Words As Powerful As Bullets: Diplomats during the U.S. Civil War

Today’s blog post comes from Paige Weaver from the History Office of the National Archives. When most people think about the U.S. Civil War, they typically consider it a purely American affair that pitted the geographic regions of the North versus the South. Yet, this so-called “War Between the States” was hardly limited to the … Continue reading Words As Powerful As Bullets: Diplomats during the U.S. Civil War

Lights, Camera, Archives!

Today's post comes from Joseph Gillette, an archivist at the National Archives in College Park.   For many people, the National Archives’ media presence begins and ends with the movie National Treasure. But the Archives has been a centerpiece to many media productions in its history. This was certainly the case during the Golden Age of … Continue reading Lights, Camera, Archives!

Facial Hair Friday: Archivist of the United States Bert Rhoads

Fifth Archivist of the United States James Berton “Bert” Rhoads (Archivist: 1968–1979) had many distinctions. He was the youngest person to become Archivist; he started the National Archives annual Fourth of July celebrations; and he presided over the Archives during the largest influx of genealogy researchers during the Roots era. He also sported a nice mustache. … Continue reading Facial Hair Friday: Archivist of the United States Bert Rhoads

Dr. Mary E. Walker

March is Women's History Month! Today's post comes from Holly Rivet, an archives technician at the National Archives at St. Louis. Few women became physicians in the 1850s; fewer still served in the Civil War; and only one was awarded the Medal of Honor. Dr. Mary E. Walker was born in 1832 in Oswego, New … Continue reading Dr. Mary E. Walker

Robert “Bob” Wolfe: Captured German Records Expert

For over 30 years Robert “Bob” Wolfe was the senior archivist for the captured German records at the National Archives seized during World War II. Now the Robert Wolfe Collection is available through the National Archives Library Information Center. After Wolfe passed away in 2014, his family donated his collection of works on World War … Continue reading Robert “Bob” Wolfe: Captured German Records Expert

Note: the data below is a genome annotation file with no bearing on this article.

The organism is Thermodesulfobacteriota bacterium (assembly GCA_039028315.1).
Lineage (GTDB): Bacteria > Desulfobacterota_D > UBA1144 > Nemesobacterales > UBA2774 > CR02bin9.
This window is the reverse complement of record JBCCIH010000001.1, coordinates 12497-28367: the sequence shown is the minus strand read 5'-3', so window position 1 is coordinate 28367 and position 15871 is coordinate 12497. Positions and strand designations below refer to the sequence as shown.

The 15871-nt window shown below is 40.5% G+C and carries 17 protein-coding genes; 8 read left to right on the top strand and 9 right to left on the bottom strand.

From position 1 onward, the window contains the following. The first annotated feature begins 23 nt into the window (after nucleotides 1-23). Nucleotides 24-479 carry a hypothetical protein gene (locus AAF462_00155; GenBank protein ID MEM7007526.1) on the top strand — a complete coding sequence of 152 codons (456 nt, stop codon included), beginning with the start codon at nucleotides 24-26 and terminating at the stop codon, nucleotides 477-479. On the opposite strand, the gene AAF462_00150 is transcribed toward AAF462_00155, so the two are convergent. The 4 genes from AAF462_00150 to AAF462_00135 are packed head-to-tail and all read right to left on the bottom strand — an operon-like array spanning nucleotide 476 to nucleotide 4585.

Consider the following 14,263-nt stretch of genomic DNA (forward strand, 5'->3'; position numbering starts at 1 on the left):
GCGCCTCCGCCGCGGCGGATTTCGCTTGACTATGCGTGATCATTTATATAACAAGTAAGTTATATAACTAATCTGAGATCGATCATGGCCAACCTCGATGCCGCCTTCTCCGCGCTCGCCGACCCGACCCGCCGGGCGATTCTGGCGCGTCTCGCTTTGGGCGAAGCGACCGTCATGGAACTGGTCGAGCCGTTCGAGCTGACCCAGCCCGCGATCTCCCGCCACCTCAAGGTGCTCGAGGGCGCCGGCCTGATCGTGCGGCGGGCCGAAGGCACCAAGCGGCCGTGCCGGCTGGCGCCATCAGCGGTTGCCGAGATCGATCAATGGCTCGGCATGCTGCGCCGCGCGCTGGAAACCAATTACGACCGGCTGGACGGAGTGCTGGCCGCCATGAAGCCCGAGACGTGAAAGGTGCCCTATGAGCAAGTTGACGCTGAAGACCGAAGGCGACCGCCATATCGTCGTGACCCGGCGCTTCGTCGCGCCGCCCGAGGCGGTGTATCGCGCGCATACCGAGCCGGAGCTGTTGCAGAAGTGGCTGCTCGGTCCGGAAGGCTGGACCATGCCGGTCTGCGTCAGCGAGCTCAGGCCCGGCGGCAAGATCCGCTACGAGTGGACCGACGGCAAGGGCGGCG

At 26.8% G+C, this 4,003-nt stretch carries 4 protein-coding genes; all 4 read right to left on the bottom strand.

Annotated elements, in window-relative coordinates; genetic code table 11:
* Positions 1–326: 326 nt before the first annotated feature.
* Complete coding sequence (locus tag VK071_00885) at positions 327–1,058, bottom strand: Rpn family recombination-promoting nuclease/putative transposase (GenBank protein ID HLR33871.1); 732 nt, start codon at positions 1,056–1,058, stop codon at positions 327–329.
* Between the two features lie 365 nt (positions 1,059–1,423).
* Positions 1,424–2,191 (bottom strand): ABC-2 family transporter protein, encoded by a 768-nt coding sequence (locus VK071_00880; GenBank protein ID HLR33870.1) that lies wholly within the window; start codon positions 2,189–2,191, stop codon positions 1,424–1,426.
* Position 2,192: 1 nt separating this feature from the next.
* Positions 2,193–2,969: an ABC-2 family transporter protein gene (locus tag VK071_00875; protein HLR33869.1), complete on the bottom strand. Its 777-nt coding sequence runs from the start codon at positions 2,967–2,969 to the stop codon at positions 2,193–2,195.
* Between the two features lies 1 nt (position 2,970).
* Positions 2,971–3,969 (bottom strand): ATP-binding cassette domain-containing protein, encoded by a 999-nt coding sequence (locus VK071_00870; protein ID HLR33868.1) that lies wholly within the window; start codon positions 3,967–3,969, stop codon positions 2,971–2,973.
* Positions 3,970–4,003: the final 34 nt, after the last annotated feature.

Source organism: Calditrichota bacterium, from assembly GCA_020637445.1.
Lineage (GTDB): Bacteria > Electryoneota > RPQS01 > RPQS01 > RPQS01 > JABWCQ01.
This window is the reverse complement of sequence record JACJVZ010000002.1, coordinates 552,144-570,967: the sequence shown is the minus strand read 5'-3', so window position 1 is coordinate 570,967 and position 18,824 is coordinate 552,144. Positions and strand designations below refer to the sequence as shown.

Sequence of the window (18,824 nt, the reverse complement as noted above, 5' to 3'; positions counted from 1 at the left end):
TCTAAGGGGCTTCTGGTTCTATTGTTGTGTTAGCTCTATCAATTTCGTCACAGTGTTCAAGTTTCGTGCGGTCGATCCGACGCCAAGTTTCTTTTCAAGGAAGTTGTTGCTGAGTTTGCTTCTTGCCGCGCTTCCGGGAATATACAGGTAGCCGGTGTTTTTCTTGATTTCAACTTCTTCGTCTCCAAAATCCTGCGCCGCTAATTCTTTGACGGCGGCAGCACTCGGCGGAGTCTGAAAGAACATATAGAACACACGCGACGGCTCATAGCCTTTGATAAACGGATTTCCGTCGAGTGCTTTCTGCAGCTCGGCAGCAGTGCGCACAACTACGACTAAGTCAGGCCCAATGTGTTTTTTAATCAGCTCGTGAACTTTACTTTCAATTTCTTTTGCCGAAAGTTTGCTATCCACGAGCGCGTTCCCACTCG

Amelia Earhart: Showing What Women Can Do

March is Women’s History Month! Today’s post comes from Danielle Sklarew in the National Archives History Office. Like previous flights, I am undertaking this one solely because I want to, and because I feel that women now and then have to do things to show what women can do. Amelia Earhart sent these words to … Continue reading Amelia Earhart: Showing What Women Can Do

Josephine Cobb’s Discovery of a Lifetime

March is Women’s History Month! Visit National Archives News to see how we're celebrating. Today’s post comes from Michael Hancock in the National Archives History Office. According to the old saying, a picture is worth a thousand words. But in the case of Josephine Cobb and her 1952 discovery in a Civil War–era photograph, it’s worth … Continue reading Josephine Cobb’s Discovery of a Lifetime

Harriet Beecher Stowe: A Fighter for Social Justice

March is Women’s History Month and today is International Women's Day. To celebrate both events we are hosting an #ArchivesHerstory party! Today’s post comes from Michael J. Hancock in the National Archives History Office. Harriet Beecher Stowe was an abolitionist, author, and figure in the woman suffrage movement. Her magnum opus, Uncle Tom's Cabin (1852), was a … Continue reading Harriet Beecher Stowe: A Fighter for Social Justice

Facial Hair Friday: Percy Wyndham, Soldier Extraordinaire

Today’s post comes from Megan Huang, an intern in the National Archives History Office. Today's Facial Hair Friday is about a little-known Civil War Union officer, Col. Percy Wyndham, who has a perfectly pointed beard and mustache. An Englishman, Wyndham did not have the the usual path to participation in the American Civil War. Perhaps being … Continue reading Facial Hair Friday: Percy Wyndham, Soldier Extraordinaire